Are there cultural differences in patient’s shared decision-making preferences
(of course there are)
Variability in patient preferences for participating in medical decision-making
(I would assume so)
A theory of medical decision making under uncertainty
(Is there just one?)
My favorite is the lecture notes from a medical education course on medical decision making. The first sentence reads, "This week we enter the strange and fascinating world of preferences, utilities and feeling.”
NOW, we’re onto something!
Tempting as it is to hope that your task of increasing your patients’ perception of quality care can be accomplished by a one-size-fits-all approach that can be purchased and implemented, it just doesn’t exist. Preferences change (don’t yours?), people change (gosh, do we), and circumstances change (the only thing that is constant, IS change). Fortunately, one of the greatest tools that can be used to keep abreast and stay ahead of the "strange” and seemingly complex world of your patients’ perceptions and expectations, is already embedded into the roots of every single healthcare organization that exists into this country and the healthcare workers working in them. CARE enough to ask. If you are human, you can care enough to ask.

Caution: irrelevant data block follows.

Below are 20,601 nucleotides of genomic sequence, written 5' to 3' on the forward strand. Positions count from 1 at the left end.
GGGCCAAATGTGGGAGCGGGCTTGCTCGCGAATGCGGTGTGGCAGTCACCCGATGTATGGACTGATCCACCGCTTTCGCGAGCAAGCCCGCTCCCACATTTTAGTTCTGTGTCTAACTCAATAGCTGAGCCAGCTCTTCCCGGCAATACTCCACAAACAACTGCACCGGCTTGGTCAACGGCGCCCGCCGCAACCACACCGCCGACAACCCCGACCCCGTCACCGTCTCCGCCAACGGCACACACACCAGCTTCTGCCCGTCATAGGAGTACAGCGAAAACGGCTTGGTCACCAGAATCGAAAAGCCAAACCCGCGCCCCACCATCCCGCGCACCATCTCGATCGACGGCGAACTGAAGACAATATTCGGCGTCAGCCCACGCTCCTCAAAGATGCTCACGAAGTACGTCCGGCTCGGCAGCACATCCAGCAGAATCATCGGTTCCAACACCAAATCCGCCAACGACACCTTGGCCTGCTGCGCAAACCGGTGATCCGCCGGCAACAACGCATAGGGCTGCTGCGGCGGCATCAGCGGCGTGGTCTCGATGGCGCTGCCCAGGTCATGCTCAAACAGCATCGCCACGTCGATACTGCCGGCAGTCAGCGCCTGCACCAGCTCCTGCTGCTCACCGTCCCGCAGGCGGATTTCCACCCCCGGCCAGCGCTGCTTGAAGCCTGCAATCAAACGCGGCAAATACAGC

I’m sure that in our pay-for-performance and results world that we live in, people will say "we don’t have the time to ask.” I’ve seen versions of this for myself: the revolving-door environments where the patient can barely see the eyes of the doctor or nurse to be able to even recall the color of those eyes, much less to detect any compassion in them. Or the seemingly thriving practice that delivers results for their patients, but can’t figure out why their scores for "likely to recommend” aren’t moving upwards.
Bottom-line is this: previously, hospitals could always rely upon patients walking through their doors because, well, they needed care and the hospital was there. Patients had to accept the care that they got, and only the truly-bad encounters got reported by those who bothered to take the time to do so. That landscape has changed. Like it or not, HCAHPS is here to stay, your patients are having their perceptions elicited, and you are being graded and rewarded (or penalized) according to those grades (and thereby, perceptions). Not only are those grades being publicized on the largest billboard that exists (the Internet), but so are the neon signs telling your patients and prospective patients to view your grades and choose in accordance with them.
On page one of the Hospital Quality Initiative Overview, found on the CMS website, you will read, "This will encourage consumers and their physicians to discuss and make better decisions on how to get the best hospital care…”
One powerful "fix” then, for all of you looking for one, is as simple as this: ASK.
quality of care